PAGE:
Female Board Leadership, Firm Performance, and Corporate Governance: Evidence from China
58 Pages Posted: 6 Nov 2018
Date Written: November 6, 2018
Using Chinese publicly traded firms, we examine performance differences between firms with female and male chairs and the channels through which such differences arise. After controlling for the presence of female CEOs and non-chair female directors, we find that chairwoman firms perform better than chairman firms. Boards led by chairwomen also play not only a more effective supervisory role (as evidenced by higher forced CEO turnover- and pay-performance sensitivity) but also a more active managerial role (as evidenced by riskier, more value-enhancing investment and innovation activities and more effective responses to industry-wide shocks). Moreover, the presence of women on the board as a chair is associated with better attendance behavior among independent directors. These results, which are robust to controlling for the self-selection biases and board gender diversity documented in prior literature, suggest that chairwomen play a more effective leadership role than chairmen in board decision making.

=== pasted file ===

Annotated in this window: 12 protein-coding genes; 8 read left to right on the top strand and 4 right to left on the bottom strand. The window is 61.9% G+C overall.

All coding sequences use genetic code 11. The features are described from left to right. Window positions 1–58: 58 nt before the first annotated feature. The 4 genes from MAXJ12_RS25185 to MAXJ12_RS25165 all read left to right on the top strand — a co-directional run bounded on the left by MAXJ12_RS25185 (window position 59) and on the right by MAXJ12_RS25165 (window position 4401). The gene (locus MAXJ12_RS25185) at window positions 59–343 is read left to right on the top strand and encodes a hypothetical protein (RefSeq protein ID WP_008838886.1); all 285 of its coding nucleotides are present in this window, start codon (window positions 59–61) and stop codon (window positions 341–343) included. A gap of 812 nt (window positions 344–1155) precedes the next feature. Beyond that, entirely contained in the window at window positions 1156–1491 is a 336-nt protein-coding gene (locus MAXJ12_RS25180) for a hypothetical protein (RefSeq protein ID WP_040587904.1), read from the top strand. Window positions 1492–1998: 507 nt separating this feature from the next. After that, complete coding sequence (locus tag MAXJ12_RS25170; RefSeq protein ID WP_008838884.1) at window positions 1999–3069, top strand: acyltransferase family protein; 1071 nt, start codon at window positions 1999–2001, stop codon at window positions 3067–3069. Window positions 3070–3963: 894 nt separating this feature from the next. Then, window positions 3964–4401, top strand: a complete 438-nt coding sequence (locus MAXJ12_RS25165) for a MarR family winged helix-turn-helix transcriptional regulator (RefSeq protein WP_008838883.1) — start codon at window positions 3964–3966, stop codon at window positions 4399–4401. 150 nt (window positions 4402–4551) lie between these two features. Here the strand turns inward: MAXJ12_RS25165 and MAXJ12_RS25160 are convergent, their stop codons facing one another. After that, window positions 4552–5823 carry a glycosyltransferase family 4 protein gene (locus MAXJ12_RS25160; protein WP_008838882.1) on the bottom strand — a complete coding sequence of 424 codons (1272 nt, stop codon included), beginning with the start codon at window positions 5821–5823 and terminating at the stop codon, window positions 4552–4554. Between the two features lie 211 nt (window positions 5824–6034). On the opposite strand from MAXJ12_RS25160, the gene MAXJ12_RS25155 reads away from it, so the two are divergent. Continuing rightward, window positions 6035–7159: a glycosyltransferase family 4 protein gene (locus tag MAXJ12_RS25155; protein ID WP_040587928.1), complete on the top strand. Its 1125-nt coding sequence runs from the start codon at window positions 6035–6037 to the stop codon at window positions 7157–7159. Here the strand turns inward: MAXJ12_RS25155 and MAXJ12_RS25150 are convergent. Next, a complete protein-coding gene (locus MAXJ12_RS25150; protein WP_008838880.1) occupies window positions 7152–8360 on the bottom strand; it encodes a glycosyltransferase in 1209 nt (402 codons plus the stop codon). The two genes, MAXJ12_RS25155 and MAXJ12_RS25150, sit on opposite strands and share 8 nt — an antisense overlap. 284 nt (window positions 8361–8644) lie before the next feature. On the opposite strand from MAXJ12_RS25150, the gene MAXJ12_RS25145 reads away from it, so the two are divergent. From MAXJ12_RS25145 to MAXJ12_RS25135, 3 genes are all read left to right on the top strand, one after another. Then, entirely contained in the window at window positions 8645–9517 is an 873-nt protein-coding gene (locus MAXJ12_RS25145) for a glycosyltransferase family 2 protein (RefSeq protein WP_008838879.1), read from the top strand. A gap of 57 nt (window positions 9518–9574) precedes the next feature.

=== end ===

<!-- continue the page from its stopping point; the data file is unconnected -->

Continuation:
Keywords: female chairperson, ceo, board diversity, firm performance, corporate governance, risk-taking, overconfidence, self-selection bias
JEL Classification: G02, G30, G32, G34
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